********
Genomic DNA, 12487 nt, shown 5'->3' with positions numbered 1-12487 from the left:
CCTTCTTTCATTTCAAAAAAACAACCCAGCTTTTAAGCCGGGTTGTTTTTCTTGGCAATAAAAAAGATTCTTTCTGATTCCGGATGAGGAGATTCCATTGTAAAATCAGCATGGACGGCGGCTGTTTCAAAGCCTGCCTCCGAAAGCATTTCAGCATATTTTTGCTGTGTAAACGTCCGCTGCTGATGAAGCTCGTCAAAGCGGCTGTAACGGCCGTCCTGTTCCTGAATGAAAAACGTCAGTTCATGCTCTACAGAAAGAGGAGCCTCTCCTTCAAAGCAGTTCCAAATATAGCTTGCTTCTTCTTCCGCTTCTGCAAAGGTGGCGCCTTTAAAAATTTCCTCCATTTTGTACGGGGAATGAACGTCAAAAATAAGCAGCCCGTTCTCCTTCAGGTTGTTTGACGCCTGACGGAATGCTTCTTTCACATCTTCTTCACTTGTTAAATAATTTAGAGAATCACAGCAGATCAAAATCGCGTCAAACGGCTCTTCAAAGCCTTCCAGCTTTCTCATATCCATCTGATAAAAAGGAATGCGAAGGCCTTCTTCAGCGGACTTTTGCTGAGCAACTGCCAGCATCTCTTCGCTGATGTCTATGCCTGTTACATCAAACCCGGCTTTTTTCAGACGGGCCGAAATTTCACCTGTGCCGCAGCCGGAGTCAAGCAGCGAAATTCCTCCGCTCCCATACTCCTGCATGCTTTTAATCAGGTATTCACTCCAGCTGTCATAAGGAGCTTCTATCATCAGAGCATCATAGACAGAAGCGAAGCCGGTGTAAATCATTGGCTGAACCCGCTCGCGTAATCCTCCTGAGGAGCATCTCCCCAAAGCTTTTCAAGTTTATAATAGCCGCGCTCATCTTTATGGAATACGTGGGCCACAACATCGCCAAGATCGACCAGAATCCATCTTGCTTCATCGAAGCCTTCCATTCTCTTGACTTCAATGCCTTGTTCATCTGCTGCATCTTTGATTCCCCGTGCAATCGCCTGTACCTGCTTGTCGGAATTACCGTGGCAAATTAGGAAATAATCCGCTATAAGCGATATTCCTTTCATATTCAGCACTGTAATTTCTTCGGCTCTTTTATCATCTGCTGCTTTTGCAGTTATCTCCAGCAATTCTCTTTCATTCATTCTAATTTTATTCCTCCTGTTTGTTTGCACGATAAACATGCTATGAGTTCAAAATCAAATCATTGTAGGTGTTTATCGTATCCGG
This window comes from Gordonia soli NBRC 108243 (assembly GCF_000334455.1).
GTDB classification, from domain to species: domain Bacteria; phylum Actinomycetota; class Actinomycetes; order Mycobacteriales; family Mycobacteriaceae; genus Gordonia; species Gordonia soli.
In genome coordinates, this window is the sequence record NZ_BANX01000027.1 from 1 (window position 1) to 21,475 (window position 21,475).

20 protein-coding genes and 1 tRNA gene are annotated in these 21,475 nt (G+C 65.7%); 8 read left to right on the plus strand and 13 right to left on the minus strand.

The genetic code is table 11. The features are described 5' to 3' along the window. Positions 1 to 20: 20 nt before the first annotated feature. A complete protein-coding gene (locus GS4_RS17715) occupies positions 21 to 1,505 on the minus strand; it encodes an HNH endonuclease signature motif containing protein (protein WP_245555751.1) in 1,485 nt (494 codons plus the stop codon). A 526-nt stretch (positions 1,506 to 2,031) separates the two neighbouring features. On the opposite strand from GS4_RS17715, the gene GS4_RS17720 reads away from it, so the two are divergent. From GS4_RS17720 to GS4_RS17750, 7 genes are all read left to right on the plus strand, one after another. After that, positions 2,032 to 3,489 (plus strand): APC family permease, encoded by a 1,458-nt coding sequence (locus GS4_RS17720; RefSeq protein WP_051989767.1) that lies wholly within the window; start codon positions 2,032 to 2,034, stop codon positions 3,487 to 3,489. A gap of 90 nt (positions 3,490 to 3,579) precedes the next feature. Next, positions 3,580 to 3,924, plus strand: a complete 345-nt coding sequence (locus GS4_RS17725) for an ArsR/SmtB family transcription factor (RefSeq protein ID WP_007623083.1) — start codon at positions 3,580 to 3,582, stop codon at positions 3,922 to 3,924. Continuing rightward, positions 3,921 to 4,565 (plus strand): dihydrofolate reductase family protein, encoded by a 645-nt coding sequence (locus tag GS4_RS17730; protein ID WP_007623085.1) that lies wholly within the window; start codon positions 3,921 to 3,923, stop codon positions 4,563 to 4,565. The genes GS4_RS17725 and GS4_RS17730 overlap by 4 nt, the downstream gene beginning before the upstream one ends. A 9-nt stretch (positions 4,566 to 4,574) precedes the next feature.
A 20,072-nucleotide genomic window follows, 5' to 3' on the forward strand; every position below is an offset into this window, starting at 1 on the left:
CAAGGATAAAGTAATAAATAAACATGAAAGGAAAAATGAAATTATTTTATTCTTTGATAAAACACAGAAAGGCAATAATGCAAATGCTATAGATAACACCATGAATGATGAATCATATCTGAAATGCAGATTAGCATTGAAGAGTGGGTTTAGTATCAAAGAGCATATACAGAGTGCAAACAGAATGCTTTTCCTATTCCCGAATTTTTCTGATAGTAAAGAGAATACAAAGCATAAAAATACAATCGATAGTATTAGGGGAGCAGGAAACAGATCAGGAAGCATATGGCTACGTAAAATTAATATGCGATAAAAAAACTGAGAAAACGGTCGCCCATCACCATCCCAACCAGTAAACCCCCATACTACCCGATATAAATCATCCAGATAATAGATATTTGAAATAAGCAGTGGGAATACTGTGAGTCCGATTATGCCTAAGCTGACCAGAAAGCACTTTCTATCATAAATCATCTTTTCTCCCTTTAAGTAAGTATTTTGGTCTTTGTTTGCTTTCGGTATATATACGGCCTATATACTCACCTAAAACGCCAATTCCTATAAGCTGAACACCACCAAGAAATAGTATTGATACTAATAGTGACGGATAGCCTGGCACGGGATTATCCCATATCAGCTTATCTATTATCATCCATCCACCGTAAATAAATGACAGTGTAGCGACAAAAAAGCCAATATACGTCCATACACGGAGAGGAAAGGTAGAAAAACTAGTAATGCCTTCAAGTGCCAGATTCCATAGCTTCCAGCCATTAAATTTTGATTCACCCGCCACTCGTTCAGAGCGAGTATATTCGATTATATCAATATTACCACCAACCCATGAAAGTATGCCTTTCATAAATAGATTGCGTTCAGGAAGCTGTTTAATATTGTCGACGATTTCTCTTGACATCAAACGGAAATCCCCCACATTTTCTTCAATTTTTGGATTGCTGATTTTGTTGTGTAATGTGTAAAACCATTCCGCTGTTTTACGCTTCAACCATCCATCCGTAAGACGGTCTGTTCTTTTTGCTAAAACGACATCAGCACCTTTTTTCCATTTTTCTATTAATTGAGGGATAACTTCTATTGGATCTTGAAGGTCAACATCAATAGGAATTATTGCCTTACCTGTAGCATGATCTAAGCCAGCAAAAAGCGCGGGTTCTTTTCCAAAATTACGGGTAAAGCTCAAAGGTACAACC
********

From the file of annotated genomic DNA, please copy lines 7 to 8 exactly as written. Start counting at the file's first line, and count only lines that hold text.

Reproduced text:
The genetic code is table 11. The features are described 5' to 3' along the window. Positions 1 to 20: 20 nt before the first annotated feature. A complete protein-coding gene (locus GS4_RS17715) occupies positions 21 to 1,505 on the minus strand; it encodes an HNH endonuclease signature motif containing protein (protein WP_245555751.1) in 1,485 nt (494 codons plus the stop codon). A 526-nt stretch (positions 1,506 to 2,031) separates the two neighbouring features. On the opposite strand from GS4_RS17715, the gene GS4_RS17720 reads away from it, so the two are divergent. From GS4_RS17720 to GS4_RS17750, 7 genes are all read left to right on the plus strand, one after another. After that, positions 2,032 to 3,489 (plus strand): APC family permease, encoded by a 1,458-nt coding sequence (locus GS4_RS17720; RefSeq protein WP_051989767.1) that lies wholly within the window; start codon positions 2,032 to 2,034, stop codon positions 3,487 to 3,489. A gap of 90 nt (positions 3,490 to 3,579) precedes the next feature. Next, positions 3,580 to 3,924, plus strand: a complete 345-nt coding sequence (locus GS4_RS17725) for an ArsR/SmtB family transcription factor (RefSeq protein ID WP_007623083.1) — start codon at positions 3,580 to 3,582, stop codon at positions 3,922 to 3,924. Continuing rightward, positions 3,921 to 4,565 (plus strand): dihydrofolate reductase family protein, encoded by a 645-nt coding sequence (locus tag GS4_RS17730; protein ID WP_007623085.1) that lies wholly within the window; start codon positions 3,921 to 3,923, stop codon positions 4,563 to 4,565. The genes GS4_RS17725 and GS4_RS17730 overlap by 4 nt, the downstream gene beginning before the upstream one ends. A 9-nt stretch (positions 4,566 to 4,574) precedes the next feature.
A 20,072-nucleotide genomic window follows, 5' to 3' on the forward strand; every position below is an offset into this window, starting at 1 on the left: